Almost into February and here's the first posting of the year. Maintenance wise nothing has been done and no issues to report. The spate of cold weather has meant that the TVR has been mostly in the garage but it was sunny today so I used this opportunity to take a trip to the supermarket for the weekly shop. The return route was the longer more interesting route as usual.
I've recently aquired some rear disc brakes, hubs and calipers so that will be a mini project soon. Just need to source the handbrake cable then I should have all I need assuming I do have some spare flexi pipe ends in the spares box.
A while back I aquired a manifold from a crash damaged car. As I had a free day today I started on a task I've been meaning to do for a while, that of fitting a wideband meter. A lambda boss was was welded to the manifold and then it was off with the old manifold and on with the new. Having fitted the new manifold it was then that I discovered that the collector and downpipe was sitting too close to the front of the engine. It was about 15mm closer than the old offside manifold. That in itself wasn't a big issue although it was close to the coolant pipe from the water pump. The real issue is that I have a custom exhaust system and the hockey stick pipes have been customised where they join the main system. There was no way that I could accomodate one hockey stick terminating 15mm further back than the other. After a bit of cursing and a coffee I then refitted the old manifold and all is as it was. At some point I need to get another lambda boss and weld that to the steel system that is fitted.
With the MOT due next month it was time to check out what appeared to be a worn steering rack. This was spotted while replacing the brake pipes over the winter as there seemed to be some play on the track arm. With the track arm removed from the end there wasn't the play I expected with the track arm to rack joint. I then realised that the thread in the track end was a sloppy fit to the track arm. Fortunately I had a spare QH QR1384S track end tried this on the track arm and the thread was snug and no play. The one I'd removed was a cheap ebay item - "that'll learn me" as they say in these parts. Fitted the QH unit and all seems fine.
The car passed the MOT last month without problems. A few weeks ago (on the way to my wedding) I noticed the rear of the bonnet was loose on the nearide, you could lift it a bit. This weekend I had a good look and discovered that the metal bracket that the sriker is fixed to had fractured. The repair was straight forward, cut the GRP fixing away from the broken lug, cut and form a strip of steel to replace the broken lug, weld into place, stick in place with contact adhesive and then glass over the new lug. A lick of paint on the bracket and the job was done.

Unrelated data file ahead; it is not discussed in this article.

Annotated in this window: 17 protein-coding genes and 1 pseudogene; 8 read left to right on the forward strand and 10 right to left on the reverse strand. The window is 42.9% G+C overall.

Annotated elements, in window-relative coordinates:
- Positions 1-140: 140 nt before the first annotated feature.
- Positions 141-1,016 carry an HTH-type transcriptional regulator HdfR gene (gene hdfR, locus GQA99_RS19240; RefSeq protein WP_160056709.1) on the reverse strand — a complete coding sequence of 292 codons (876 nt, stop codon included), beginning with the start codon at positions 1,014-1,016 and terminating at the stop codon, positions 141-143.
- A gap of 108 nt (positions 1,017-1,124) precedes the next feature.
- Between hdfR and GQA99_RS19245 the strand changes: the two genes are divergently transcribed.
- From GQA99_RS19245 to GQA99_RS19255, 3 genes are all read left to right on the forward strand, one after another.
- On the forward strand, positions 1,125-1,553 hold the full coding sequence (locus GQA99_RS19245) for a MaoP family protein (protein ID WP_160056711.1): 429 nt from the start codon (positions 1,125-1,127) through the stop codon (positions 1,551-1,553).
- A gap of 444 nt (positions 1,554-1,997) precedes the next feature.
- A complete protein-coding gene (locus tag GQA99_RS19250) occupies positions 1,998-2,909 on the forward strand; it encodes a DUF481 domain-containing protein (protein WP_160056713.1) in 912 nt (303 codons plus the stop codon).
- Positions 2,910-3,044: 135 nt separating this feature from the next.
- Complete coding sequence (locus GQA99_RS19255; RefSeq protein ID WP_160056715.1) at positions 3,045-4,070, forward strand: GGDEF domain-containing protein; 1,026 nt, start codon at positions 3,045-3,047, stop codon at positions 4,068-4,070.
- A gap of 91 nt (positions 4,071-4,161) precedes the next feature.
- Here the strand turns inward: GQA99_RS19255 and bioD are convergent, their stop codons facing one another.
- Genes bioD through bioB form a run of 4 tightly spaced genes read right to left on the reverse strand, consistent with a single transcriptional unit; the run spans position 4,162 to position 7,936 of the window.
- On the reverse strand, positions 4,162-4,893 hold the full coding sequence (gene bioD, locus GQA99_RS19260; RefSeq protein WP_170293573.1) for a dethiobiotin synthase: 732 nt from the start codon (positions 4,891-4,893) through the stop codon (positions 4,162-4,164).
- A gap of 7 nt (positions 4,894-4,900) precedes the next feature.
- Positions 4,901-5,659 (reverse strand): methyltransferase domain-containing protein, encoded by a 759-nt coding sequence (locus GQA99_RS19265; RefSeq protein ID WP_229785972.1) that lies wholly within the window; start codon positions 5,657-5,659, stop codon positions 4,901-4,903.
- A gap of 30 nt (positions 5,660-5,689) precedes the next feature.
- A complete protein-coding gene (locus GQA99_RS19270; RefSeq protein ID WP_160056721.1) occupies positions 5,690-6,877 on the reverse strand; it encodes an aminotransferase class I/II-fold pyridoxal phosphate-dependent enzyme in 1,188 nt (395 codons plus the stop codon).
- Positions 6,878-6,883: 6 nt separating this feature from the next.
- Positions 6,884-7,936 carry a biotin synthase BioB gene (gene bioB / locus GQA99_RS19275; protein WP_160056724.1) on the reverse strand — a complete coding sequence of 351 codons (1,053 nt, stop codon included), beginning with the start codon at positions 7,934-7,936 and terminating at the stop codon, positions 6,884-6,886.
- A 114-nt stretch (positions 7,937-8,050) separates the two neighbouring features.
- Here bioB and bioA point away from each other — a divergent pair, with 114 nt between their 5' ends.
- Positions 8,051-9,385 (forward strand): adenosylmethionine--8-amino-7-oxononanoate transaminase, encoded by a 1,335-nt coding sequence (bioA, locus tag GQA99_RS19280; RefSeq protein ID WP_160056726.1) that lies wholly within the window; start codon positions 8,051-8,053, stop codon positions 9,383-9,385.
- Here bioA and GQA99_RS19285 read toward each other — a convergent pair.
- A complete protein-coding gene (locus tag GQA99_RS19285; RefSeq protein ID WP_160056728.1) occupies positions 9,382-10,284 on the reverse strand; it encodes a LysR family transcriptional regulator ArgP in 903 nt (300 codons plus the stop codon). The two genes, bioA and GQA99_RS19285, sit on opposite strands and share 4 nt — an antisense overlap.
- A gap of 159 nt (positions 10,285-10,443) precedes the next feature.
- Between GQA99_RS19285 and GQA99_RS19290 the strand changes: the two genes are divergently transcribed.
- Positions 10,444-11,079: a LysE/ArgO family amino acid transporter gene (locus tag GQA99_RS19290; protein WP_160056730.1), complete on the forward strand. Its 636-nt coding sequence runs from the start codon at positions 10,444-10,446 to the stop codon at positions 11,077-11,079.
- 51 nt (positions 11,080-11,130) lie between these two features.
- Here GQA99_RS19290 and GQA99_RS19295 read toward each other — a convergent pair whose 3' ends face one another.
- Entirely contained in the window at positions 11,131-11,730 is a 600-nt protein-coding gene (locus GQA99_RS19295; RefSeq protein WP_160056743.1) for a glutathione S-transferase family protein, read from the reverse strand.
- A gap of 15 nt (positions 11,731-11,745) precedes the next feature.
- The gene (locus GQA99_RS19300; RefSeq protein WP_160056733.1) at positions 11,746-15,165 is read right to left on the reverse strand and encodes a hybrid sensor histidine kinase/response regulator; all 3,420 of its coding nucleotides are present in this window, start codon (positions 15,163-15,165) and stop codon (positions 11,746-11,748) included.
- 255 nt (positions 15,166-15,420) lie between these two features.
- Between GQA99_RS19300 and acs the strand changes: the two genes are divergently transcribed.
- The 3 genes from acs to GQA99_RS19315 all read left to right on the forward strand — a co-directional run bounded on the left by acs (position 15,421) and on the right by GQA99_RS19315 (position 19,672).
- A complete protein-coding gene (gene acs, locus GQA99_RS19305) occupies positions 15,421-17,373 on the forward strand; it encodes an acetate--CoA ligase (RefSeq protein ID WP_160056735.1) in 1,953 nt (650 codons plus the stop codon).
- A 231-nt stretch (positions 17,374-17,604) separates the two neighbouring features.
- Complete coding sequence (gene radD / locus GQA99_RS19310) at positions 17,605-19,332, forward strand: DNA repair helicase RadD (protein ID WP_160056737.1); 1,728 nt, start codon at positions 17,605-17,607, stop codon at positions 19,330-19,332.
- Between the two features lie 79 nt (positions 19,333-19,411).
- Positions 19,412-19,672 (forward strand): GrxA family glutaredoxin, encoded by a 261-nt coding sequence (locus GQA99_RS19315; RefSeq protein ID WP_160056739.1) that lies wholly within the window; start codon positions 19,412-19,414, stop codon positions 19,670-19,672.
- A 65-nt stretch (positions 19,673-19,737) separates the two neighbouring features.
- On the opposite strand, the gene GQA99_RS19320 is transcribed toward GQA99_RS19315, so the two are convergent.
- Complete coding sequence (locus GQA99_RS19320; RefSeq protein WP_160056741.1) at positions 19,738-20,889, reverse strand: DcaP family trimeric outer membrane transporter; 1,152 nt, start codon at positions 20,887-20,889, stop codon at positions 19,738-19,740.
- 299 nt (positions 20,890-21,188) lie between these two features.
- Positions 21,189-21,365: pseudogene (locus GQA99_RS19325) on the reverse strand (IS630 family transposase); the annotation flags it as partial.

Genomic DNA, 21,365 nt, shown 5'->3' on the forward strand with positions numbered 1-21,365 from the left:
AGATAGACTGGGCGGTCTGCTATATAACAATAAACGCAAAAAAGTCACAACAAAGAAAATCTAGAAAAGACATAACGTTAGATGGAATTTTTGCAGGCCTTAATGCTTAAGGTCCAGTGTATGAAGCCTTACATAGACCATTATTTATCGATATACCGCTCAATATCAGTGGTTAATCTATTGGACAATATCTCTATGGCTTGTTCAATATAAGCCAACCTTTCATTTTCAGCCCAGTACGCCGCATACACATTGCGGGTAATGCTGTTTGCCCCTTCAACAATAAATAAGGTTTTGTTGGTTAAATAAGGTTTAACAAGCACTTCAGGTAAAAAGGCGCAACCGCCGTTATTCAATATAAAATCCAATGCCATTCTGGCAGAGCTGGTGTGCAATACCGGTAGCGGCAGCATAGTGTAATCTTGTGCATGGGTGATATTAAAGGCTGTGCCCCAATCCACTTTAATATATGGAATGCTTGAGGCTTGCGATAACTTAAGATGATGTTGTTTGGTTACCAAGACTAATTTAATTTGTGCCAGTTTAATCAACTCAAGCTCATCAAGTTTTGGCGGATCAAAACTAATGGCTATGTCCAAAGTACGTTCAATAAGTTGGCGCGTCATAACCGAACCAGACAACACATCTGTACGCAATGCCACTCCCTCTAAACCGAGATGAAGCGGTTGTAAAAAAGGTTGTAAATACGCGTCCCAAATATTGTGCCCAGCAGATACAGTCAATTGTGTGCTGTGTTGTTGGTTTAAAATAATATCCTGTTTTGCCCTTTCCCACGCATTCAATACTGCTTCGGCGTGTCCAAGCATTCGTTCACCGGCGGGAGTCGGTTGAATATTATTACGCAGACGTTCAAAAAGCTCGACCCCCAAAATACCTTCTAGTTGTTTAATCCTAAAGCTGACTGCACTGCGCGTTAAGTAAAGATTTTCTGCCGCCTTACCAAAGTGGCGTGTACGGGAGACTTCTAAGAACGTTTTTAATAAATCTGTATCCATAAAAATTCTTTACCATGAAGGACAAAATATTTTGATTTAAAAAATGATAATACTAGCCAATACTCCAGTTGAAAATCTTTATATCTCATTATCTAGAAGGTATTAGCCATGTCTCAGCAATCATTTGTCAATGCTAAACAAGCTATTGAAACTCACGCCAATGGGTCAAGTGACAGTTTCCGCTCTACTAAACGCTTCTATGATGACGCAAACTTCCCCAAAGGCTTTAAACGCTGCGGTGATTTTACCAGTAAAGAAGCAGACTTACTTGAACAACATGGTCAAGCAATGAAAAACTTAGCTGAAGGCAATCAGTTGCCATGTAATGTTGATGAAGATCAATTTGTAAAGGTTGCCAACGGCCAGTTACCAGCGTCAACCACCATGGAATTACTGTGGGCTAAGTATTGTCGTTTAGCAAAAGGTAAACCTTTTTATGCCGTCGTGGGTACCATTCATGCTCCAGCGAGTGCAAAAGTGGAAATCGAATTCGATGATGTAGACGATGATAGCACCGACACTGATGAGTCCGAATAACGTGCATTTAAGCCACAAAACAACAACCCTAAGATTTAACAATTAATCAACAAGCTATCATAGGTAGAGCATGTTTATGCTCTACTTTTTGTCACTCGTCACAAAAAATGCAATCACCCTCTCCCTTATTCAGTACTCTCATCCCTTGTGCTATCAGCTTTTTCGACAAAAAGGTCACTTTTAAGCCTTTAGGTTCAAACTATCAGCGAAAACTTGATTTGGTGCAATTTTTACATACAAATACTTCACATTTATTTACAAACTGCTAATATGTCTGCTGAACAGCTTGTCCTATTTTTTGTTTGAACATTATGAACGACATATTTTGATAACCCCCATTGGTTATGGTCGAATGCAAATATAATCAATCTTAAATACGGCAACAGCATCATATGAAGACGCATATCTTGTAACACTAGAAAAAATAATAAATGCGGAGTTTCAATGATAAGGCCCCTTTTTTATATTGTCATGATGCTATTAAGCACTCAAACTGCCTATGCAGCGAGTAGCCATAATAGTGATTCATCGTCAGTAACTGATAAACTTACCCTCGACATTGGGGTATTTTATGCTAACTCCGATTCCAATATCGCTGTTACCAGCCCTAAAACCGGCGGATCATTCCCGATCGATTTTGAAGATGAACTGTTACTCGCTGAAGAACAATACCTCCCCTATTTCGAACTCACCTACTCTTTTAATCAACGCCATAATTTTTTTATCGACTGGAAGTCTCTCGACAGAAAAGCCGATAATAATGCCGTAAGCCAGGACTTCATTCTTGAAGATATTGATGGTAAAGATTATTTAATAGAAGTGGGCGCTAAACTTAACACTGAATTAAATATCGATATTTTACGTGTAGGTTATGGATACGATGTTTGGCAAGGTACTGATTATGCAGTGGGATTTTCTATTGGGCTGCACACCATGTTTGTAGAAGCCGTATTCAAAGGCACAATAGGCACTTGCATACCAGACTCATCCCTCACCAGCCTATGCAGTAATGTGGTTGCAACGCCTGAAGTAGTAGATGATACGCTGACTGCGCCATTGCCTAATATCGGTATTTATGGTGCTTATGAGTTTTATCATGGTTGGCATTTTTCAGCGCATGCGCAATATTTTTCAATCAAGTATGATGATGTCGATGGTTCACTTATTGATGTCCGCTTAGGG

A check on the offside bonnet bracket revealed it was cracked half way through. Fortunately this just needed a bit of the GRP cut away to reveal the crack in the lug and then a quick blast with the MIG cured that. A lick of paint and that one was resolved. The bonnet has never been so secure as it is now so I'm guessing they've been partially cracked all the time I've had the car.
Hmmm.... just realised I'd not uploaded any updates since January. A lot has happened since then but not much on the car. Since moving into the new house there has only been one update to the S. Following on from a posting by CTE on PH I thought I'd do some digging into the matter of phasing the UJs on the steering column. Mine has always been 90 degrees out of phase and my previous Westfelds also were like this so I assumed that it was correct. Having set the UJs so that they are in phase the steering feel has completely changed and the loading experienced on corners has vanished. The same useles turning cirle still exsts though.
When resetting the ignition timing on the S3 I've always gone for placing the ECU in service mode and then adjusting the timing to 12 degrees btdc. There are several alternatives suggested to placing it into service mode, thes being remove the throttle pot connector or the ISCV connector. The ISCV one just didn't make sense ( it turned out to be one of these "internet facts" that spread through forums) and I've tried disconnecting the TPS with little success - only once did the timing match up with placing the ECU in service mode. Today I thought I'd play with the method used on American Ford 2.9 engines. There they have a connector to cut off the SPOUT signal to the TFI module on the dizzy. The SPOUT signal is the one that varies the timing and if it isn't present the timing defalts to the static default. Last night I'd fitted a waterproof connector in the SPOUT lead so this morning it was tested. The engine was taken to normal operating temperature on a nice run then the SPOUT signal was removed. The result was a rock solid 12 degrees btdc as per service mode. Revving the engine still maintained a static 12 btdc timing. I then reconnected the SPOUT signal and tried removing the TPS. Revving the engine revealed that the timing varied in the same manor as if the engine was running in normal mode. Disconnecting the ISCV was the same although the idle was a bit slow and lumpy with the ISCV closed off.